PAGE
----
Scrolling through the Bloomberg news story by Olivia Zaleski, I saw complaints that are now common place in any news story featuring AirBNB:
The giant homesharing business is "co-opting paradise," and regular people are "forced to share a refuge" with a "huge rotating cast" of travelers. Yadda yadda.
In her article, "Surprise, You Live in a Giant AirBNB!" Zaleski found about a dozen of residents (some she interviewed) who helped her shape her angle: AirBNB will come into your neighborhood and ruin it.
That's the word on the street. I get it. AirBNB is so busy building its business that they're not investing in lobbyists and PR firms that can help stop the media feeding frenzy. We're all bleeding because of it. Shame on AirBNB.
Many DIY Inn hosts are struggling to find ways to make our listings legal, legitimate and free to operate with the blessing of HOAs and local municipalities. Living in a community like Domain (highlighted in Zaleski's article) would be a dream come true!
DOMAIN RESIDENTS IMAGINE THIS: Not only will you now be able to rent out a spare room in your apartment without worrying about being shut down by the management, but you will meet all sorts of people from around the world. You can regularly make new, interesting friends. The income generated from listing a room will realistically cover ALL your rent and utilities (I've done it for years), and that money could now become available for other things (like traveling).
I don't know about you, but I would welcome that opportunity with open arms! Sign me up for a lease!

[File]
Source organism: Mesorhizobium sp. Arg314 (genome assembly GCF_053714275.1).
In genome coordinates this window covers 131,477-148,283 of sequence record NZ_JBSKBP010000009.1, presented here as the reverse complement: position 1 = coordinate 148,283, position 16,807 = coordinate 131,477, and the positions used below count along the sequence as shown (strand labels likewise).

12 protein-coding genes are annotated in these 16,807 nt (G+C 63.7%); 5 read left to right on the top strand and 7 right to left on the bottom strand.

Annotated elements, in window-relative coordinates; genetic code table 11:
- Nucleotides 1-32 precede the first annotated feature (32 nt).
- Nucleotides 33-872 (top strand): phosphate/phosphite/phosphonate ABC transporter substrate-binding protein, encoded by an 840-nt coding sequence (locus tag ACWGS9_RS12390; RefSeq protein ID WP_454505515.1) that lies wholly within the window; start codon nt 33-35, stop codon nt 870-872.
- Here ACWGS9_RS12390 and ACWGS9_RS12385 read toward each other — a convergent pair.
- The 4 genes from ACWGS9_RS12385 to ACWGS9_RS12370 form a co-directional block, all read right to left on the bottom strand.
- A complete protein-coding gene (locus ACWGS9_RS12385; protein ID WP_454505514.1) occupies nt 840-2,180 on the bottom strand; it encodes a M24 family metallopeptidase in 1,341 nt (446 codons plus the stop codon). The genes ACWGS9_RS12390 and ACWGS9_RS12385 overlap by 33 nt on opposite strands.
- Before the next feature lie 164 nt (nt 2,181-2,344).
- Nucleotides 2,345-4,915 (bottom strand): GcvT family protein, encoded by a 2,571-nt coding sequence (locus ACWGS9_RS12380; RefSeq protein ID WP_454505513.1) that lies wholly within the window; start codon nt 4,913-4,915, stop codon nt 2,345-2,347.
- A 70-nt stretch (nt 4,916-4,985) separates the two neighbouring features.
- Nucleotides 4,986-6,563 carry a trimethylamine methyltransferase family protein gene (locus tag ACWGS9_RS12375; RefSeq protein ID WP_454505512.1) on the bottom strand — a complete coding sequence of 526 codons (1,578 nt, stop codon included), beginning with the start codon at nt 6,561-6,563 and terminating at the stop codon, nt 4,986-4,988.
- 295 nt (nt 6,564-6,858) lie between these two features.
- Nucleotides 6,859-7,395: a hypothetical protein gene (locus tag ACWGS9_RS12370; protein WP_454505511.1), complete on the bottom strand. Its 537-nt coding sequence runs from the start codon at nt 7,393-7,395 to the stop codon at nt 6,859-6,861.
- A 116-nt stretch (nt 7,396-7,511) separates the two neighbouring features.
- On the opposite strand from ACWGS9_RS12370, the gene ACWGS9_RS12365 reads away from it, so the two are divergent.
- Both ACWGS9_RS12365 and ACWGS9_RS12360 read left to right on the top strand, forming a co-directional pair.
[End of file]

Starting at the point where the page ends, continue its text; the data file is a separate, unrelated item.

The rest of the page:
The setting for this article is Orlando, Florida. The residents interviewed in the article are concerned about tourists being in their community. Really? You mean the same exact tourists who make Orlando thrive?
Anyone who lives in a tourist-heavy community understands that tourism is our business. It's our livelihood. Expecting to not be impacted by tourism in Orlando (or in my case, Las Vegas) is not only naive, it's disingenuous.
BOHO HOSPITALITY exists today because I've found that being a DIY Inn host has been one of the best experiences in my life. I'm hoping this newest business venture will help others get over the proverbial humps (like backlash to AirBNB's bad press) so more people can welcome short-term guests in their homes (and visit similar homes across the globe) in a way that best serves their family and community.
I'm available for interviews, Ms. Zaleski. I look forward to hearing from you.